Dirty Money

TV review by
Melissa Camacho, Common Sense Media
Dirty Money TV Poster Image
Docu shares disturbing details about corporate greed.

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The parents' guide to what's in this TV show.

Positive Messages

Corporate greed is real and has a far-reaching impact on shareholders and consumers. Not all corporations or business leaders face consequences for their actions. 

Positive Role Models & Representations

CEOs, business leaders often engaged in unethical and illegal business deals. 


Conversations about being threatened with violence. 


Images of women in bikinis, skimpy clothes. Crude references like "d--k," "p---y." 


Drugs like Botox, banks like HSBC, and car companies like Volkswagen are featured. 

Drinking, Drugs & Smoking

Pharmaceuticals discussed. Drinking (wine, champagne) sometimes visible. 

What parents need to know

Parents need to know that Dirty Money is a docuseries about corporate greed and corruption. Brand names like HSBC, Trump, Volkswagen, and others are discussed, some in more detail than others. It contains some cursing and crude references, and sometimes drinking is visible. Most teens probably won't be into it, and folks with limited background in the stock market may find it hard to follow.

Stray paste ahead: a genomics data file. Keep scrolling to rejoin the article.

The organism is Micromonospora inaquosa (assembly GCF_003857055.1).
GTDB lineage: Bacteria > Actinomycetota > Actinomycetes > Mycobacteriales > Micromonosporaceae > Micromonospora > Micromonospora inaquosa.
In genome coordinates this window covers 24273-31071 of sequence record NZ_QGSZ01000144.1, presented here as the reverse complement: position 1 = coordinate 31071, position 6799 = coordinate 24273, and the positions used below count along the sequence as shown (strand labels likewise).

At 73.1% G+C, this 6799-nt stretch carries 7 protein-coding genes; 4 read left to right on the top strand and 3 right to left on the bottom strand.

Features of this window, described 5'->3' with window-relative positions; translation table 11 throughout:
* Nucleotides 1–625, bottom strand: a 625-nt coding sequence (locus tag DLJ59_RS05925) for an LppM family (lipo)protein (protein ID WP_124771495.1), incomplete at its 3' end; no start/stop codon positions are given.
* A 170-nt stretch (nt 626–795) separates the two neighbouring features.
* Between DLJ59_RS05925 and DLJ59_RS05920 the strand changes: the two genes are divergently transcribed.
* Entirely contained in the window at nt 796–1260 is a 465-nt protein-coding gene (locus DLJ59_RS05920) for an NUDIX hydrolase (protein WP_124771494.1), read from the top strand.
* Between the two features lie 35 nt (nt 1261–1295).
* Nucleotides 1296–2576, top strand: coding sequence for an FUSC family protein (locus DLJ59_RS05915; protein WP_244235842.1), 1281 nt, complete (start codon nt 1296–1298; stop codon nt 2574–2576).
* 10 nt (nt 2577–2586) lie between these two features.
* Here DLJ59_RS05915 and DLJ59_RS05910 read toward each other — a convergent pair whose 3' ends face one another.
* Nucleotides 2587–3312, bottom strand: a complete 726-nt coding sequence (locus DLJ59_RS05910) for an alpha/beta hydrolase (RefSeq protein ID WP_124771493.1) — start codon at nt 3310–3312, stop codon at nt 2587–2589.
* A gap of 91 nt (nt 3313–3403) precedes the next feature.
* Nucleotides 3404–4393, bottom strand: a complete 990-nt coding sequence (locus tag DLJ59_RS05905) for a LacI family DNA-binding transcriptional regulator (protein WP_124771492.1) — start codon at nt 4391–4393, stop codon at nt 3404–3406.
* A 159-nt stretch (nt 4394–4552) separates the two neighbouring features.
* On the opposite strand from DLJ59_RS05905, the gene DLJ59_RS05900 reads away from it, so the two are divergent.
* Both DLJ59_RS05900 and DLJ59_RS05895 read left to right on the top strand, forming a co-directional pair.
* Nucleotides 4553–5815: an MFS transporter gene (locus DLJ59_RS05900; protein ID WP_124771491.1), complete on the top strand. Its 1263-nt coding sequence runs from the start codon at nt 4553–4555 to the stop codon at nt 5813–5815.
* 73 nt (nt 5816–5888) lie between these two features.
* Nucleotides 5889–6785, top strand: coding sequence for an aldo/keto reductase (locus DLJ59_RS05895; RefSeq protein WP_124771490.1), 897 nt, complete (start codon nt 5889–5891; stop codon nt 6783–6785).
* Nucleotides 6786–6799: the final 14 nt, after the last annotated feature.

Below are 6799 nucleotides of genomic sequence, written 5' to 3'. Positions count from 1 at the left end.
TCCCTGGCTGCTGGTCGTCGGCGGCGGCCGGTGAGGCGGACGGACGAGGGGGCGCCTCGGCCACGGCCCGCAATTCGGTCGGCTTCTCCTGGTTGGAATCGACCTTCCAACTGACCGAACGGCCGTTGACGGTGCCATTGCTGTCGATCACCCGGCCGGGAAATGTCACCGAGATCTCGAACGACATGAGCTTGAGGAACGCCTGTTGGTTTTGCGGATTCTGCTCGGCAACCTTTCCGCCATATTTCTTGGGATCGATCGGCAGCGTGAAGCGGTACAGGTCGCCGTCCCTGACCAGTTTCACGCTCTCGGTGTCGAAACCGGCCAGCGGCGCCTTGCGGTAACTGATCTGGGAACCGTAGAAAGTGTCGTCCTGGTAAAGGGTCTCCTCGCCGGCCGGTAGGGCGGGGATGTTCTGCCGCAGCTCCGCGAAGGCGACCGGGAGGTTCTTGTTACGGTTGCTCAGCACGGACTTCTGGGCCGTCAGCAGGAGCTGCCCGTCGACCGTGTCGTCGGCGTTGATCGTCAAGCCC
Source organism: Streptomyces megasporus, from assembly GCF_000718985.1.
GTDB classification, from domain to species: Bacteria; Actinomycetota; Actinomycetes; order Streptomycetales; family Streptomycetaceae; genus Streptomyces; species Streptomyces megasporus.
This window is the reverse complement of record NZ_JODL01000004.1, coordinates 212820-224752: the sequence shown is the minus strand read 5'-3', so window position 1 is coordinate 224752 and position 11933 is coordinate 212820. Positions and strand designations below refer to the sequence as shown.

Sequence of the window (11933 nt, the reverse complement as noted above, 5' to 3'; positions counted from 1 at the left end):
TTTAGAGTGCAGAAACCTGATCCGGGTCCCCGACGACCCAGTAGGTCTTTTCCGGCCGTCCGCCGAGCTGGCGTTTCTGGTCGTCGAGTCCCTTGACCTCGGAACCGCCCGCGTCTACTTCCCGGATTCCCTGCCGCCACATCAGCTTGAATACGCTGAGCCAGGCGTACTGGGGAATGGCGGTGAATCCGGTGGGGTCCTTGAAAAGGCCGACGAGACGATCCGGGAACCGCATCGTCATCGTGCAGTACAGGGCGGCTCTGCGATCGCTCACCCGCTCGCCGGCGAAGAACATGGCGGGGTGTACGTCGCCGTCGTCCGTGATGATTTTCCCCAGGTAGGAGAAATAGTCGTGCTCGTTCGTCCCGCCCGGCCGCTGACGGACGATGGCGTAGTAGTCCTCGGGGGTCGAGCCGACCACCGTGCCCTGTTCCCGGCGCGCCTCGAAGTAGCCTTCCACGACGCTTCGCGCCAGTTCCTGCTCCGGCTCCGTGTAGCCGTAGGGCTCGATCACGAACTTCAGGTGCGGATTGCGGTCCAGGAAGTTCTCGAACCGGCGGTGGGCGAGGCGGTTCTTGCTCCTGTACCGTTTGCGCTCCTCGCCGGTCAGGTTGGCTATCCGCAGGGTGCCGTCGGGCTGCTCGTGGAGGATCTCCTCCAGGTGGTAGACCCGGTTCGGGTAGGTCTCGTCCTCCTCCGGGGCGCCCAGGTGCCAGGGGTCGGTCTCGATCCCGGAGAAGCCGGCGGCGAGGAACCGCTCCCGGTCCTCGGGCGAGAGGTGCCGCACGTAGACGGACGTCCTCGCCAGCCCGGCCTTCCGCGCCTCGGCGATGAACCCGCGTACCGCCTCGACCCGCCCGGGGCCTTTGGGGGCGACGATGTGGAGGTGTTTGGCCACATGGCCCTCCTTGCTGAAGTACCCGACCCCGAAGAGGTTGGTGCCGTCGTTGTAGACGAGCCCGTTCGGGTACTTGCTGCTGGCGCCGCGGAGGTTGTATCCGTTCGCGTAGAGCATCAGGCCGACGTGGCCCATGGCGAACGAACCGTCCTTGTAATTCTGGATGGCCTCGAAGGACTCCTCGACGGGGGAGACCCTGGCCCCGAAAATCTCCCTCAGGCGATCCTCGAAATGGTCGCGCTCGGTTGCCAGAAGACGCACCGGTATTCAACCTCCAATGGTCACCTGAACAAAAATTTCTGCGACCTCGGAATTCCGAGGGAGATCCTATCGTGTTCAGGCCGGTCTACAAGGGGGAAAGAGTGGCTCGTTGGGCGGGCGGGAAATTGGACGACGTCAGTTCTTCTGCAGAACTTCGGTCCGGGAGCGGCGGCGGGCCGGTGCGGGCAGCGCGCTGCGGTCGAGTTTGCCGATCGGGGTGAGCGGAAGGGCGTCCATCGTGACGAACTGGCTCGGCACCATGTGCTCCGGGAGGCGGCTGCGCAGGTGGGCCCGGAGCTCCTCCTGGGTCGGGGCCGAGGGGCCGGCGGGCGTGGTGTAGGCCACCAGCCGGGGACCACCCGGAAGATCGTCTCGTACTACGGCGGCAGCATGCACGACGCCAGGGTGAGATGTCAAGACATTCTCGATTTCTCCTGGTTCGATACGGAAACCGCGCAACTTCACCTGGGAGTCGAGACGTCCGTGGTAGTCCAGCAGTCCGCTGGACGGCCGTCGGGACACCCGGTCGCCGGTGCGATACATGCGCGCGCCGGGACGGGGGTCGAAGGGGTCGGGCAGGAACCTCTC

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What's the story?

DIRTY MONEY is a documentary series about some of the most notable examples of corporate greed in recent history. From examining the 2015 Volkswagen emissions scandal to looking at price gouging tactics of pharmaceutical companies like Valeant, it takes an in-depth look at the corporate antics employed by some major companies to make money and and please their shareholders. Each episode features interviews with Wall Street experts, investors, stockholders,  authors, journalists, and consumers sharing their thoughts about what these companies did, and the financial and legal consequences that followed. Archival footage of key documents, news reports, and interviews with CEOs and other key corporate players are also shown. 

Is it any good?

This interesting documentary series offers an in-depth look into some of the more notorious incidents of corporate fraud. Some of these examples, like the ties between HSBC Bank and Mexican drug cartels, may be familiar to viewers. Other events, like an $18.7 million Canadian maple syrup heist, reveal some surprising information. All of them highlight unethical and often illegal business tactics. 

Some episodes (like the one on the Trump Organization) are more superficial than others, and some are a little dry. Meanwhile, despite attempts to break down the financial specifics in simple terms, those unfamiliar with investing and the stock market may still find some of it hard to follow. Nonetheless, Dirty Money succeeds at revealing how companies have engaged in corrupt, greedy behavior, and how it ultimately affects our everyday lives. 

Talk to your kids about ...

  • Families can talk about some of the corporations, products, and people featured in Dirty Money. How have their business practices impacted consumers both in the short and the long term?

  • Dirty Money includes an episode about the company owned by a U.S. president. Is this appropriate? Why or why not?

TV details

  • Premiere date: January 26, 2018
  • Network: Netflix
  • Genre: Reality TV
  • TV rating: TV-14
  • Available on: Streaming
  • Last updated: November 11, 2020

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